Archives for category: Texas

Glenn W. Smith, an experienced journalist in Texas, gives his analysis of the politics of school funding and the renewed drive for vouchers.

Smith wonders:

Is it just a coincidence that private school funding schemes are gaining steam as a far more diverse bunch of kids are sitting in our public classrooms? Less than 29 percent of our public school children are white, down more than a third from the year 2000. Hispanics now make up 52 percent of the Texas school population. African-Americans are 13 percent and Asians 4 percent of students.

The advocates, led by Lt. Governor Dan Patrick, claim they want vouchers so “poor kids can escape failing schools,” but these people have never shown any interest in saving kids or their families.

These same policymakers refused to accept billions in federal Medicaid reform dollars, leaving millions of the less fortunate without adequate health care. Now we discover that the maternal death rate in Texas has skyrocketed, especially among poor African-American women. In addition, as the Houston Chronicle reported last week, the state abandoned hundreds of thousands of special needs children by arbitrary cuts to special education.

Also, we shouldn’t forget the refusal of Patrick, Gov. Greg Abbott and other Republican leaders to entertain statewide increases in the minimum wage. Low-wage workers should be happy to eat the stale cake their superiors deign to give them.

The policymakers responsible for these atrocities are the same ones telling us their school privatization plans are intended to help the very people they are punishing in every other major policy area — from health care to political representation to economic opportunity.

Smith predicts that Patrick’s voucher plans will fail, mainly because of resistance by rural Republicans:

In 2017 Patrick might push some of his schemes through the state Senate that he controls. But this is one issue in which rural lawmakers, many of them conservative Republicans, are allied with moderate or liberal urban representatives.

Public schools remain critical centers of life in many rural communities. Folks there lived through the “Wal-Marting” of their towns as the giant retailer drove the mom and pop stores out of business. They aren’t about to let that happen to their schools. They aren’t going to sit by as the Little Red Schoolhouse is turned into the Great Big Red State Profit Center.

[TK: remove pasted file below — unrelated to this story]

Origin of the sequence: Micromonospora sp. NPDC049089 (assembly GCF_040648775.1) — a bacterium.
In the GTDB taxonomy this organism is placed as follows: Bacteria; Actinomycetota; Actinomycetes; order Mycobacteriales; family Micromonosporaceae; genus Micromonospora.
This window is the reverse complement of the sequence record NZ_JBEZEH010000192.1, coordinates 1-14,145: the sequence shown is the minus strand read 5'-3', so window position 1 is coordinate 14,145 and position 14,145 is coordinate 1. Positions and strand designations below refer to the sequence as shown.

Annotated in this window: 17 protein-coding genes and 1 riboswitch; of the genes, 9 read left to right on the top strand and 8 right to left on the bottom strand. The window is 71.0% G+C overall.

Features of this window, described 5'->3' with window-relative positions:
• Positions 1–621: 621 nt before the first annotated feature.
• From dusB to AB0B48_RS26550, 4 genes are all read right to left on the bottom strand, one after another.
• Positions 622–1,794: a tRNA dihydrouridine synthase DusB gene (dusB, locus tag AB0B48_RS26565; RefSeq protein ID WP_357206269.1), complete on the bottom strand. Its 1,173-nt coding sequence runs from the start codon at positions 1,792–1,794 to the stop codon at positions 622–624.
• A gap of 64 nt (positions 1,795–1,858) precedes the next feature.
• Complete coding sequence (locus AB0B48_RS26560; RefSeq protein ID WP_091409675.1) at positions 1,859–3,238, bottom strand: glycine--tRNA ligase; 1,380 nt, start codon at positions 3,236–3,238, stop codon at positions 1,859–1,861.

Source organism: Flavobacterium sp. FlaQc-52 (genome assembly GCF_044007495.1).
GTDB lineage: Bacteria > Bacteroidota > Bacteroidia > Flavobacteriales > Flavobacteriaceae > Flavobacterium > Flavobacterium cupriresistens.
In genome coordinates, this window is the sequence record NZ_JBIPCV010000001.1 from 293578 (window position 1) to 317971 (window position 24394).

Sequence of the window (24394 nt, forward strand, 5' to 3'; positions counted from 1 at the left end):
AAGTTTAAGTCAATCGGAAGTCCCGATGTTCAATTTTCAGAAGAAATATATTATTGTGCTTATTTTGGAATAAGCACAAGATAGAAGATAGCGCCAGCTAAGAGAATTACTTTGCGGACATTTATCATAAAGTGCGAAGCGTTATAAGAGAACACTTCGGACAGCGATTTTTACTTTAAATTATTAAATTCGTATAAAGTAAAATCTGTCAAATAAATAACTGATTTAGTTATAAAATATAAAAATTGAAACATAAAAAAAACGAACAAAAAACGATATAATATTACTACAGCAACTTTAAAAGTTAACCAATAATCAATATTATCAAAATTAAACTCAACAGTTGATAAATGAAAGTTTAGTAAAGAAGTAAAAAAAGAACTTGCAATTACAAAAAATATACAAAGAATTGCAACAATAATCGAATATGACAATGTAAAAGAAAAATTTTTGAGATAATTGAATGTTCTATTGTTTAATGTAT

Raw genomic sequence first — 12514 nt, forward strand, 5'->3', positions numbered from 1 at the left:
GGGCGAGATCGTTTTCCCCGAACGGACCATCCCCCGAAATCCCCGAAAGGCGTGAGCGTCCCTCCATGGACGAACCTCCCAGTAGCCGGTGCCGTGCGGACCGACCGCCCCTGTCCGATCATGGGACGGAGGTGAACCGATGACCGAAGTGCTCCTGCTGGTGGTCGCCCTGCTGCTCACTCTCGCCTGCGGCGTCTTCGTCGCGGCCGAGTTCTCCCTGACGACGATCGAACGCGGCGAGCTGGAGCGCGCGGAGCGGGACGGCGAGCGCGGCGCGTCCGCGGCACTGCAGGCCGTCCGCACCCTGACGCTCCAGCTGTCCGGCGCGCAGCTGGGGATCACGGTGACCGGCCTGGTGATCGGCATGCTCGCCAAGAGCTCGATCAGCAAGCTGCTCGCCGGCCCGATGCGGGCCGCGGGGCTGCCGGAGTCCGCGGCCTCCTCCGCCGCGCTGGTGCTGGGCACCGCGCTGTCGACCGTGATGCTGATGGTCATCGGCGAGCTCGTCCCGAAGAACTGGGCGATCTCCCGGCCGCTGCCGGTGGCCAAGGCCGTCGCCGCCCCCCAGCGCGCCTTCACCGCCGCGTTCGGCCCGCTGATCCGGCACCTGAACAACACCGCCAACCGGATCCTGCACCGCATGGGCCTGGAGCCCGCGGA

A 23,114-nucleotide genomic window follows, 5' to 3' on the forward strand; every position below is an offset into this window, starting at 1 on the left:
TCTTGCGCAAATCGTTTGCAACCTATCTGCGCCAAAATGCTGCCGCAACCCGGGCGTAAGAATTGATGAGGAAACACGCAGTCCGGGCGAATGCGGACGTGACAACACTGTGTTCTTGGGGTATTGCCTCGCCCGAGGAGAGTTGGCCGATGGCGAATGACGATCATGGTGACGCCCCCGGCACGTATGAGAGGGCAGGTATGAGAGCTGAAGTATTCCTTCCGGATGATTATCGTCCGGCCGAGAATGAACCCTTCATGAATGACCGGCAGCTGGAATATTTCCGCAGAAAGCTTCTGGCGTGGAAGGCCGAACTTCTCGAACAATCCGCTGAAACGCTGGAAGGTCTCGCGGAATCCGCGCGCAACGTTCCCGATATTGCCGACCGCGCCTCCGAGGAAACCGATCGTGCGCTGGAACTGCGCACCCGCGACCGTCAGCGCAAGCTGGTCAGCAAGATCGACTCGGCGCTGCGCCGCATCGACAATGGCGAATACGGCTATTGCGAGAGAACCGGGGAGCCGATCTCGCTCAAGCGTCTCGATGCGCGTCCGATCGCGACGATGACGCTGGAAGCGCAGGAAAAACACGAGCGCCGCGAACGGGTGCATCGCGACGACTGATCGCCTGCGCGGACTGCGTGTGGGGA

Patrick’s plans appear to call for the creation of two K-12 school systems, one public, and one private. This is also giving many conservatives pause. Texas can’t afford that. Various estimates put the tab in the billions.

Let’s hope that Smith is right, and that the good sense of rural Republicans and urban Democrats will save public education in Texas.

Right-wingers in Texas want vouchers, but they have been stymied again and again by a coalition of rural Republicans who support their community public schools and urban Democrats who don’t want to destroy public education.

So now the right-wingers want “education savings accounts,” so parents can use public money to pay for other options, such as private school.

Advocates of the so-called school choice movement want the state to give each Texas student who no longer wants to attend public school an education savings account. The student would use the account to pay for other education options, such as private schools, tutors, curriculum for home schooling or college credit courses, giving students more choice in their education, according to proponents.

Public school supporters aren’t buying it. They say education savings accounts are masquerading as private school vouchers, diverting money from cash-strapped school districts to private schools without holding them to the same standard of accountability.

“You can put lipstick on a pig, but it’s still a pig. You can call a voucher something else, but it’s still a voucher,” said Charles Luke of the Coalition for Public Schools, which opposes using public funds to support private and religious schools. “We need to invest in our community schools rather than create a completely separate, parallel system and expand government.”

What the Republican right fringe doesn’t realize is that when everyone has his or her own choice, no one is responsible any more to support all children. Taxpayers won’t pass bond issues. Why should Mr. Brown pay for Ms. Jones’ son to go to private or religious school?

I am reposting this because the earlier version lacked a link and the conclusion of the study.

The study is called “Charter Schools and Labor Market Outcomes.”

This is an astonishing study, not just because of its findings but because of its authors. Will Dobbie and Roland Fryer are economists who have frequently studied charters, incentives and their effects on test scores. Fryer’s research institute at Harvard was started with several millions from the Broad Foundation. Fryer is a member of the Massachusetts State Board of Education.

Here is the abstract of their study of charter schools in Texas and labor market outcomes:

“We estimate the impact of charter schools on early-life labor market outcomes using administrative data from Texas. We find that, at the mean, charter schools have no impact on test scores and a negative impact on earnings. No Excuses charter schools increase test scores and four-year college enrollment, but have a small and statistically insignificant impact on earnings, while other types of charter schools decrease test scores, four-year college enrollment, and earn- ings. Moving to school-level estimates, we find that charter schools that decrease test scores also tend to decrease earnings, while charter schools that increase test scores have no discernible impact on earnings. In contrast, high school graduation effects are predictive of earnings effects throughout the distribution of school quality. The paper concludes with a speculative discussion of what might explain our set of facts.”